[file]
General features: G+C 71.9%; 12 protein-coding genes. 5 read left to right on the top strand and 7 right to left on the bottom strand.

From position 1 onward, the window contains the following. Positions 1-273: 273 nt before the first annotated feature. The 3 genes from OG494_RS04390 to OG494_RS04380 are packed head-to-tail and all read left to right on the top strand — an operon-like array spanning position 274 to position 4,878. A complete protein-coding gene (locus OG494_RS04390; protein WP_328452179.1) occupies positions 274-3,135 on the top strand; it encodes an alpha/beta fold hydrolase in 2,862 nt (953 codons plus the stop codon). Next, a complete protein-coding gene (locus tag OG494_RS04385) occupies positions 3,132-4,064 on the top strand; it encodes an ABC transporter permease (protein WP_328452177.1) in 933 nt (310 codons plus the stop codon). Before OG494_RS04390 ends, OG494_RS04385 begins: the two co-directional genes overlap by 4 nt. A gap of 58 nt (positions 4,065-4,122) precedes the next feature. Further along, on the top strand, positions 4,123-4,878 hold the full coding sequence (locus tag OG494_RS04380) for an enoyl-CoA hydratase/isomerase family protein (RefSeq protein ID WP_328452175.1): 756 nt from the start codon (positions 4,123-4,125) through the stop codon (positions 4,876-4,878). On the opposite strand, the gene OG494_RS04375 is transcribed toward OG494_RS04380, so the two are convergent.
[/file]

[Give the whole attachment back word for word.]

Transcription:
General features: G+C 71.9%; 12 protein-coding genes. 5 read left to right on the top strand and 7 right to left on the bottom strand.

From position 1 onward, the window contains the following. Positions 1-273: 273 nt before the first annotated feature. The 3 genes from OG494_RS04390 to OG494_RS04380 are packed head-to-tail and all read left to right on the top strand — an operon-like array spanning position 274 to position 4,878. A complete protein-coding gene (locus OG494_RS04390; protein WP_328452179.1) occupies positions 274-3,135 on the top strand; it encodes an alpha/beta fold hydrolase in 2,862 nt (953 codons plus the stop codon). Next, a complete protein-coding gene (locus tag OG494_RS04385) occupies positions 3,132-4,064 on the top strand; it encodes an ABC transporter permease (protein WP_328452177.1) in 933 nt (310 codons plus the stop codon). Before OG494_RS04390 ends, OG494_RS04385 begins: the two co-directional genes overlap by 4 nt. A gap of 58 nt (positions 4,065-4,122) precedes the next feature. Further along, on the top strand, positions 4,123-4,878 hold the full coding sequence (locus tag OG494_RS04380) for an enoyl-CoA hydratase/isomerase family protein (RefSeq protein ID WP_328452175.1): 756 nt from the start codon (positions 4,123-4,125) through the stop codon (positions 4,876-4,878). On the opposite strand, the gene OG494_RS04375 is transcribed toward OG494_RS04380, so the two are convergent.